2017 Speakers

[invicta_heading alignment=”left” size=”small” primary_line=”Prof Chris Sarra”]

Professor Chris Sarra is an internationally recognised Indigenous education specialist and is the founder and Chairman of the Stronger Smarter Institute.

Professor Sarra became the first Aboriginal principal at Cherbourg State School 1998 – 2005, holds a Diploma of Teaching, a Bachelor of Education, a Master of Education, and an Executive Masters in Public Administration from the Australia New Zealand School of Government (ANZSOG). He has a PhD in Psychology at Murdoch University, with his PhD thesis “Strong and smart – towards a pedagogy for emancipation: education for first peoples”, developed into a book and published in 2011. Professor Sarra is also a Fellow of the Australian Institute of Company Directors (AICD) and an Honorary Fellow of the School of Ethical Leadership at the Melbourne Business School. In 2006, with the support of the Queensland Government, he established the Indigenous Education Leadership Institute, the forerunner to the Stronger Smarter Institute.

Professor Sarra is passionate about effecting sustainable change through positive leadership and mentoring with high expectations for a strong and smart Indigenous population. He is passionate about effecting sustainable change through positive leadership and mentoring with high expectations for a strong and smart Indigenous population.

Professor Sarra is a Commissioner on the Australian Rugby League Commission, since 2012, and is a Professor of Education at the University of Canberra, teaching and researching on school leadership, Indigenous education and educational equity. In 2004, Professor Sarra was named Queenslander of the Year, in 2005 a finalist for Australian of the Year for Queensland, and in 2010 was named Queensland Australian of the Year.

[invicta_heading alignment=”left” size=”small” primary_line=”Mick Walsh “]

Mick is a leading international Positive Education educator and coach. He is the author of the Learning Curve Positive Education and Wellbeing program, which is used in several thousand schools worldwide. The program’s resources support parents, students and school staff to become their best possible selves.

He is keenly sought after to present at conferences and coach in schools on building resilient wellbeing through a character strengths’ approach.

Mick is an inclusive communicator who is at the forefront in creating practical resilience and wellbeing building strategies from evidence based research. He teaches people how to navigate the social-emotional development of students and themselves and empowers them to:

  • Welcome challenges to enjoy positive emotions to flourish.
  • Look to the future with optimism and hope.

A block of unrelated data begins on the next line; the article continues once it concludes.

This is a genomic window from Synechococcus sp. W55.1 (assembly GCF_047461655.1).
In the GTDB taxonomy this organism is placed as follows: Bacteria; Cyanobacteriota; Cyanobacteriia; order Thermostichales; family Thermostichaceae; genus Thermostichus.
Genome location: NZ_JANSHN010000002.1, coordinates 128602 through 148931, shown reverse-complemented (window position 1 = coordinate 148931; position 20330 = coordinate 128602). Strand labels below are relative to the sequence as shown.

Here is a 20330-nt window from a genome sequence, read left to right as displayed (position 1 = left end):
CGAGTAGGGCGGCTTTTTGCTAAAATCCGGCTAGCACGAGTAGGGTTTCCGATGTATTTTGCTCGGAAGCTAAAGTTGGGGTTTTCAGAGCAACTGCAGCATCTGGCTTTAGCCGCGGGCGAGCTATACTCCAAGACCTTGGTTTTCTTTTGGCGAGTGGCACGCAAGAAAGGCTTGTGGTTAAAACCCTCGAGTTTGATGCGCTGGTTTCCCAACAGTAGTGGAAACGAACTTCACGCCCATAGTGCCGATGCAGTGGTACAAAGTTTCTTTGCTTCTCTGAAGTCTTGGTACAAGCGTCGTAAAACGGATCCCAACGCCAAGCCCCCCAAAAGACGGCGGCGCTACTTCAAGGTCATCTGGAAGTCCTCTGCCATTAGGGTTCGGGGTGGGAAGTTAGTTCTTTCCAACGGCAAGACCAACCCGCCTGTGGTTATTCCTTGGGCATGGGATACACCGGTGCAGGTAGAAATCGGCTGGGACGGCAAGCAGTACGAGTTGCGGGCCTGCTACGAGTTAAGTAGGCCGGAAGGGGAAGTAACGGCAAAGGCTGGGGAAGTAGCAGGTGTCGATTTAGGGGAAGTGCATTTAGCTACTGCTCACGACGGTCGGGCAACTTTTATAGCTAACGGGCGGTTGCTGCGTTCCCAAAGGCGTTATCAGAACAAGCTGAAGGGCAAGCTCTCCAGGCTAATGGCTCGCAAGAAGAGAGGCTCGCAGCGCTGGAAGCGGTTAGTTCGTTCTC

• Show in their every thought, word and action that other people matter.
  • Accept that by lifting their efforts to learn new approaches, they will grow their brain’s abilities in all areas of their lives.
[invicta_heading alignment=”left” size=”small” primary_line=”Prof David Adams “]

Pro Vice-Chancellor (Community, Partnerships and Regional Development)

Professor Adams was appointed Pro Vice-Chancellor (Community, Partnerships and Regional Development) in July 2016, following a successful leadership role as Head of School within the Tasmanian School of Business and Economics.  As a Professor of Management his expertise is in public and social policy with a focus on communities and regional development.  Prof Adams is based at the University’s Launceston Campus and remains a strong advocate for the transformative and innovative future of the North and North-West regions of Tasmania.

Professor Adams has had an extensive career as a senior executive in the public, private and community sectors in Australia.  Prior to his employment at the University of Tasmania, he held a number of civic roles including as Chair of the Tasmanian Food Security Council and as the inaugural Social Inclusion Commissioner for Tasmania.

Formerly, Professor Adams was the Deputy Secretary in the Tasmanian Department of Health and Community Services and the Deputy Secretary in the Victorian Premiers Department.  In Victoria, Professor Adams was instrumental in establishing the Department for Victorian Communities, that became the first Australian Department of State focused on place and the development of social capital.  Professor Adams was a founding member of PASCAL the OECD linked Observatory on social capital, place management and learning regions.  In Tasmania as Social Inclusion Commissioner, Professor Adams developed both the first State Cost of Living Strategy in Australia and the first State Food Security Policy.

[invicta_heading alignment=”left” size=”small” primary_line=”Dr Joan-Mary Hinds”]

Joan-Mary is a highly-qualified researcher, innovator and consultant in the field of teacher and employee motivation. Her original research, insights and models are outlined in her book ‘We. Me. It. Compelling insights into the essence of human motivation’ (2016).